But there’s a lot to like about Particle Fever, importantly, I think, the fact that it shows the world of scientific research to be as reliant on creativity and curiosity as on the hard empirical stuff.

Continue Reading

“Mitt”

IT MAY WELL BE the case that Mitt Romney, the former governor of Massachusetts and one-time presidential candidate, will be remembered for his denunciation of Donald Trump as “the very brand of anger that has led other nations into the abyss” as much as for his unsuccessful run for president in 2012.

Romney is, to the shame of his party, one of the few prominent Republicans to condemn publicly Trump’s rampant demagoguery and politics of hate. He has also called for the Libertarian Party candidate, Gary Johnson, to be included in the presidential debates.

Gregg Whiteley’s Mitt follows the campaigns of the man in 2008 and in 2012. In the first, Romney failed to secure the Republican Party nomination for president and in the second, he secures the nomination but lost the race to Barack Obama.

But Mitt is a film about Mitt Romney the man rather than Mitt Romney the politician, and Mitt Romney the man is really very charming. He is for the most part optimistic and self-deprecating and smiles easily. In fact, when the news breaks that Barack Obama has won the presidential election it is Romney himself who, surrounded by a group of devastated family and friends and advisors, is the first to break a smile and ask, “Hey—does anyone know how to write a concession speech?”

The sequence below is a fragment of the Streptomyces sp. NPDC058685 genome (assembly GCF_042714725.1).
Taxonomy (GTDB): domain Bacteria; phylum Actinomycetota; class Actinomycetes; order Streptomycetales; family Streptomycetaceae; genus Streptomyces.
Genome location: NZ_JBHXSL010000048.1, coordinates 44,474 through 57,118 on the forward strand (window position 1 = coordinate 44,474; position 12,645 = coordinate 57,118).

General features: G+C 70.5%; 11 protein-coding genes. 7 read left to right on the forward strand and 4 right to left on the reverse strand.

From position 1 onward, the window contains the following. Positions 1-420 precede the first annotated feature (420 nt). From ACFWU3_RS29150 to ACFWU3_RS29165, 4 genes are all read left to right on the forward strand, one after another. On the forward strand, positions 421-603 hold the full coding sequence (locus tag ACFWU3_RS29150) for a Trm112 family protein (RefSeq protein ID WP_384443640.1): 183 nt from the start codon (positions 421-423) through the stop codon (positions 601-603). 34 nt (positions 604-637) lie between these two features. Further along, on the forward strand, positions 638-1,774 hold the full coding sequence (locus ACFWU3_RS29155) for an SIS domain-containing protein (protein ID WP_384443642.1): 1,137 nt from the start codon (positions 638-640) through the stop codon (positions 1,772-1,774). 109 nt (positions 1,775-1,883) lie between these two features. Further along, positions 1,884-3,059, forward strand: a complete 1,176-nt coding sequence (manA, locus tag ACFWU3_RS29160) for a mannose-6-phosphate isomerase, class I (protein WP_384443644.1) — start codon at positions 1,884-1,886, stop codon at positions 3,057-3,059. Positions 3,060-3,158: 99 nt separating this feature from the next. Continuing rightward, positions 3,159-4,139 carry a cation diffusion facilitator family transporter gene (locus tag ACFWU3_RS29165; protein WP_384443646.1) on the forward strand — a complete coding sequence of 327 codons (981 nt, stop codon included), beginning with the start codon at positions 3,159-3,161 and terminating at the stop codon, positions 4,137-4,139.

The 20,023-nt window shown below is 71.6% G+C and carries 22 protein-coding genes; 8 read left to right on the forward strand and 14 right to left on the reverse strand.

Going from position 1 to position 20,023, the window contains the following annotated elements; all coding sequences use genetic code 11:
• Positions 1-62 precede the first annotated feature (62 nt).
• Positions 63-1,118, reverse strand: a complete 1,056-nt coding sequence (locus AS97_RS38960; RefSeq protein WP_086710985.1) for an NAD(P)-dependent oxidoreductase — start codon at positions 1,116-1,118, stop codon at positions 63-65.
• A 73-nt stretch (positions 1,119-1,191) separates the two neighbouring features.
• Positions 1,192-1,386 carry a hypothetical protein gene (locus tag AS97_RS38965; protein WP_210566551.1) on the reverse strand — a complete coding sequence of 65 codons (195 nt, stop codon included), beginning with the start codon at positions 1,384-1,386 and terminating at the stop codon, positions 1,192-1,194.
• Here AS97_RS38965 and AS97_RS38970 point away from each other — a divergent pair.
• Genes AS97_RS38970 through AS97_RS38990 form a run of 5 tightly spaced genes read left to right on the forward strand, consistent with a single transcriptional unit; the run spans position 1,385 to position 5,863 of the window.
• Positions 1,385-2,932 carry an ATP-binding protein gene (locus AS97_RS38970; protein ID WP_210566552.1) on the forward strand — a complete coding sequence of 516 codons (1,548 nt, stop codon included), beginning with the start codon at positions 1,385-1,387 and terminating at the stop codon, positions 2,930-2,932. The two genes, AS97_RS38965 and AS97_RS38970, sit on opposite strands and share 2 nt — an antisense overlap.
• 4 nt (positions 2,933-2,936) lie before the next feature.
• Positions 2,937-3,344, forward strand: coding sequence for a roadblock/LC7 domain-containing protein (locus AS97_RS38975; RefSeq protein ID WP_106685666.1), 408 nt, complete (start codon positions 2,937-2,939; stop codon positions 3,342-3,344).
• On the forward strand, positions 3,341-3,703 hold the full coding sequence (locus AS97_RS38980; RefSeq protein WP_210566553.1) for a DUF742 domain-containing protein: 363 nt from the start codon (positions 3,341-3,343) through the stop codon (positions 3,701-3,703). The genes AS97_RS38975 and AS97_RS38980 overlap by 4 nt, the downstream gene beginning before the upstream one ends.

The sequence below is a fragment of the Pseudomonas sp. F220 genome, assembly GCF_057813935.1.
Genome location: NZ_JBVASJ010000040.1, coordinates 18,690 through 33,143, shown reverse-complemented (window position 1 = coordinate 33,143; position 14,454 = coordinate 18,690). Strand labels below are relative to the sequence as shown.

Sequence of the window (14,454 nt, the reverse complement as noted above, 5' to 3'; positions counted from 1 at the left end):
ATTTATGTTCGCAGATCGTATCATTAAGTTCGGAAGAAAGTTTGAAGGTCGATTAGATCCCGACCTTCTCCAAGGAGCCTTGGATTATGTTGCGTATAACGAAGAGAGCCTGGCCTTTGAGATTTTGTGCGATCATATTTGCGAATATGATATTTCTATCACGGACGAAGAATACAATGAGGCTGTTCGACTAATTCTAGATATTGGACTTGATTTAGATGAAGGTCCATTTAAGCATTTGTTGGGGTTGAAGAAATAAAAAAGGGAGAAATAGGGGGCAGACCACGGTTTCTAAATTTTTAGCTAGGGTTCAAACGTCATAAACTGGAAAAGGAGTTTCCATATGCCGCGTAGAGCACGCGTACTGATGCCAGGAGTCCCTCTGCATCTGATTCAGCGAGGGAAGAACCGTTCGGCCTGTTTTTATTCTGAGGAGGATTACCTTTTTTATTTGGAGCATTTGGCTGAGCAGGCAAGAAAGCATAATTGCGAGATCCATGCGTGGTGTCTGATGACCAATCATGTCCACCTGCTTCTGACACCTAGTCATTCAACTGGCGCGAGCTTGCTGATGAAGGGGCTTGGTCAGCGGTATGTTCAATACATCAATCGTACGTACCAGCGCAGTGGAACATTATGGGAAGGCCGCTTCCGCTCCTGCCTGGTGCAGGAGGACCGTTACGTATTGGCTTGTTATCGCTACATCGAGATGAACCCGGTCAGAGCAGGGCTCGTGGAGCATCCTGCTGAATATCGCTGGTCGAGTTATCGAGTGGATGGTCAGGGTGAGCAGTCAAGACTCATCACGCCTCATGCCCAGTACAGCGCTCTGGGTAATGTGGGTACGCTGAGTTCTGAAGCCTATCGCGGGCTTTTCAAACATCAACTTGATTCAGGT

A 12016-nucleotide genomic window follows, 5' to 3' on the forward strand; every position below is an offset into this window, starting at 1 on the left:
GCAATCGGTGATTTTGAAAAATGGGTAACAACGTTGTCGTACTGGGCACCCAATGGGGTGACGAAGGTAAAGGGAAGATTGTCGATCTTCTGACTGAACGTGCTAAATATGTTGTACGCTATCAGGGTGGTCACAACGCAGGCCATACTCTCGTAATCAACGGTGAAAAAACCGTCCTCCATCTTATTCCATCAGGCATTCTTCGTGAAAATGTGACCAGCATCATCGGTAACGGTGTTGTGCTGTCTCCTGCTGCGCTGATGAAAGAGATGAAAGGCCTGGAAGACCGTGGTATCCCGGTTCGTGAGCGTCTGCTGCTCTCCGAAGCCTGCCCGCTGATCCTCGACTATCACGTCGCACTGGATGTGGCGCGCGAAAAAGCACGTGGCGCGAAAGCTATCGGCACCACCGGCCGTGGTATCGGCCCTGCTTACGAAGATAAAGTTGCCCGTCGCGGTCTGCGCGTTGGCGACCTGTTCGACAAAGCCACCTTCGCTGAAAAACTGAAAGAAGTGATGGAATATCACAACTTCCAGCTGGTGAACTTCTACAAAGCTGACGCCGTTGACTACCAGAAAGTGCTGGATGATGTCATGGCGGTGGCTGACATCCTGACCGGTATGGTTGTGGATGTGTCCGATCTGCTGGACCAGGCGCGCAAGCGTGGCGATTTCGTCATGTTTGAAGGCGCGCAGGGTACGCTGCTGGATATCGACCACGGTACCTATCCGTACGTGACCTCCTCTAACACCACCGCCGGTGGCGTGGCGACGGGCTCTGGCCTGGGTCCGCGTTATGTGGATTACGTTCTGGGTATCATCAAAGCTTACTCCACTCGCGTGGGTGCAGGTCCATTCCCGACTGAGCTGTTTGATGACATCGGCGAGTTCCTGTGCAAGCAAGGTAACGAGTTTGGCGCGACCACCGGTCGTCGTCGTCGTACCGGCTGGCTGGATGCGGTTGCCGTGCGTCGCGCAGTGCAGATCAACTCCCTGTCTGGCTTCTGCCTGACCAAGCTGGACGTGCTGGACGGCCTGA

The main criticism levelled at Romney—and it is a fair one—is that he is robotic. On camera he is stiff and awkward, and seems even more so when he finds himself next to Barack Obama, who has that unhurried, ice-cool style of speech and movement. But off camera, or at least in his more candid moments, he’s an easygoing family man.